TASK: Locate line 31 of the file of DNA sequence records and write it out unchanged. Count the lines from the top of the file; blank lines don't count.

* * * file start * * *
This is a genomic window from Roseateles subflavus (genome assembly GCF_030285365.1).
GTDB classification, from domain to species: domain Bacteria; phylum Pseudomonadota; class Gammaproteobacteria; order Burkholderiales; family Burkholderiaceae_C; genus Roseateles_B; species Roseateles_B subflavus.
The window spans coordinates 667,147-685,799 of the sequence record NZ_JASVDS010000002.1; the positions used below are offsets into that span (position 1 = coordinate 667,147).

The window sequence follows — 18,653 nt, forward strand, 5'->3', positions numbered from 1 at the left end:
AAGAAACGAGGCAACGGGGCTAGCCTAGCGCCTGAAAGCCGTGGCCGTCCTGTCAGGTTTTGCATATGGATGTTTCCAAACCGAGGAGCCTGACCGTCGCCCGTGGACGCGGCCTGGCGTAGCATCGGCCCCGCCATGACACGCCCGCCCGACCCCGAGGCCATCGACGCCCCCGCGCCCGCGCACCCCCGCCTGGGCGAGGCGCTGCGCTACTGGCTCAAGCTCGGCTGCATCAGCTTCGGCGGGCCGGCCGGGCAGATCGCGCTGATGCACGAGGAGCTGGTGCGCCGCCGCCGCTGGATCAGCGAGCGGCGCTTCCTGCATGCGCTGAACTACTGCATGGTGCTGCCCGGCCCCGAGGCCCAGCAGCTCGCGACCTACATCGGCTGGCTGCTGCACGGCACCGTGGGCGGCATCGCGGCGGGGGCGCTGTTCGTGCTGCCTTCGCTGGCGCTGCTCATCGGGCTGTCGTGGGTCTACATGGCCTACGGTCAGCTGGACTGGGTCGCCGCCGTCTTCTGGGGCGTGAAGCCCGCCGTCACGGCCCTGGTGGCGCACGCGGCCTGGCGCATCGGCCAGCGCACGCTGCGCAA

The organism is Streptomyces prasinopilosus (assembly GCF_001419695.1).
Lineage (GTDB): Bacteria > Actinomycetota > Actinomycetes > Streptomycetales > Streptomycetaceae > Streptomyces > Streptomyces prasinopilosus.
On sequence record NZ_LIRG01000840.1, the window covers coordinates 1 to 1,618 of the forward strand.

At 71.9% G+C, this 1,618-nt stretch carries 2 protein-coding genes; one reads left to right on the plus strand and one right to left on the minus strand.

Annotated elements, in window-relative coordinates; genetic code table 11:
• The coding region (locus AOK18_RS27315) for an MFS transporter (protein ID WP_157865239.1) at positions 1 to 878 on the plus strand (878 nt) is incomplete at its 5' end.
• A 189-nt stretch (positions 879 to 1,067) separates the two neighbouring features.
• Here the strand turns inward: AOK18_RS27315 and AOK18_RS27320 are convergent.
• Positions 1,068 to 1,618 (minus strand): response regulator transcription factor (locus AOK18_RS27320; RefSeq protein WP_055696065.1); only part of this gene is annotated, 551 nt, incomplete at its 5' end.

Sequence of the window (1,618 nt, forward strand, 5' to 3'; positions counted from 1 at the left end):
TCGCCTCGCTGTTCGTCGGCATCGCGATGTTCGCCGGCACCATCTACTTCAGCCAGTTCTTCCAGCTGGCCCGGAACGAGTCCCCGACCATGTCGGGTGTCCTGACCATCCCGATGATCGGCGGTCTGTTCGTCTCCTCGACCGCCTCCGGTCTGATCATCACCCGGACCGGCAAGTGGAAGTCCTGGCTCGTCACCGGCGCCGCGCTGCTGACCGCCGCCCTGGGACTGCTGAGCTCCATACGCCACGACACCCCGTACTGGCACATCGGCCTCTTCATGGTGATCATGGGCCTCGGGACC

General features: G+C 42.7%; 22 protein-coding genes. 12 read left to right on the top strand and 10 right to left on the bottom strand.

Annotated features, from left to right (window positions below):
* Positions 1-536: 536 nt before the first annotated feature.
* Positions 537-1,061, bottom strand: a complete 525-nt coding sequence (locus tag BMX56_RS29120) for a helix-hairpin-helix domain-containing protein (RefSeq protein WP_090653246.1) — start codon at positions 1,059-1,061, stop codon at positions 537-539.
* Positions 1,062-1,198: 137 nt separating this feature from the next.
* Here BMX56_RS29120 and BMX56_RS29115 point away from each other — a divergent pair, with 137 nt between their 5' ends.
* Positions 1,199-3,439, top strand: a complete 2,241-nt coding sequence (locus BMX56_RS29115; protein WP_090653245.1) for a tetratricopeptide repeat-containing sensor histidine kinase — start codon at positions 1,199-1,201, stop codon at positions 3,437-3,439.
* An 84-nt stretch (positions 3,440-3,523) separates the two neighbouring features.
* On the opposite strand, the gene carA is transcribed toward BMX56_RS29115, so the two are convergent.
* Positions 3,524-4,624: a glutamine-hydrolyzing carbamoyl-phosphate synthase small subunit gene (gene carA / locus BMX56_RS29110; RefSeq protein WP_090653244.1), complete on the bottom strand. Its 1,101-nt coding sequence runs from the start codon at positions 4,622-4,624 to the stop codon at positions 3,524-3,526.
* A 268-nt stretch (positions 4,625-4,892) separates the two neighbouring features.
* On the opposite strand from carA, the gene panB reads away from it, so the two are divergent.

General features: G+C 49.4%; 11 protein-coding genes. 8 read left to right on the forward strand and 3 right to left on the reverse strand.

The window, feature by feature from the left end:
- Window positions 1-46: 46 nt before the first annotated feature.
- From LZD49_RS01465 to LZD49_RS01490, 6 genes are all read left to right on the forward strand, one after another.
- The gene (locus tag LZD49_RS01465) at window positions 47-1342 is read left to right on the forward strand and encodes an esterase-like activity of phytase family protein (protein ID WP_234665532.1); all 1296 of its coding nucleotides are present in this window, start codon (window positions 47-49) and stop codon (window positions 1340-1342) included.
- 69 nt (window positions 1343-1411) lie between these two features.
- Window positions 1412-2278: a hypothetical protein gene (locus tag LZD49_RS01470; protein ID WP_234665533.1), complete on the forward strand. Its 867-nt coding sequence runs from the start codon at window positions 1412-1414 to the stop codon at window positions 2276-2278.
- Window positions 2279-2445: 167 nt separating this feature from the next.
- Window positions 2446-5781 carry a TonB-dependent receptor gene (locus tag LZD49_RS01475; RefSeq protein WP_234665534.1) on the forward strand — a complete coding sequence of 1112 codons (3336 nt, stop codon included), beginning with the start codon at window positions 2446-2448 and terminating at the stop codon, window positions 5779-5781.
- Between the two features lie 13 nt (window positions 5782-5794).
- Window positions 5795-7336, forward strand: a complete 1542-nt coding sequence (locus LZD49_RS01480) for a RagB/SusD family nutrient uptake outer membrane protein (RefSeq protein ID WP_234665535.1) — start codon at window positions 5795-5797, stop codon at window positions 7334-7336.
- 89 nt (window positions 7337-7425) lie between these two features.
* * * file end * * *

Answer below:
- Window positions 1-46: 46 nt before the first annotated feature.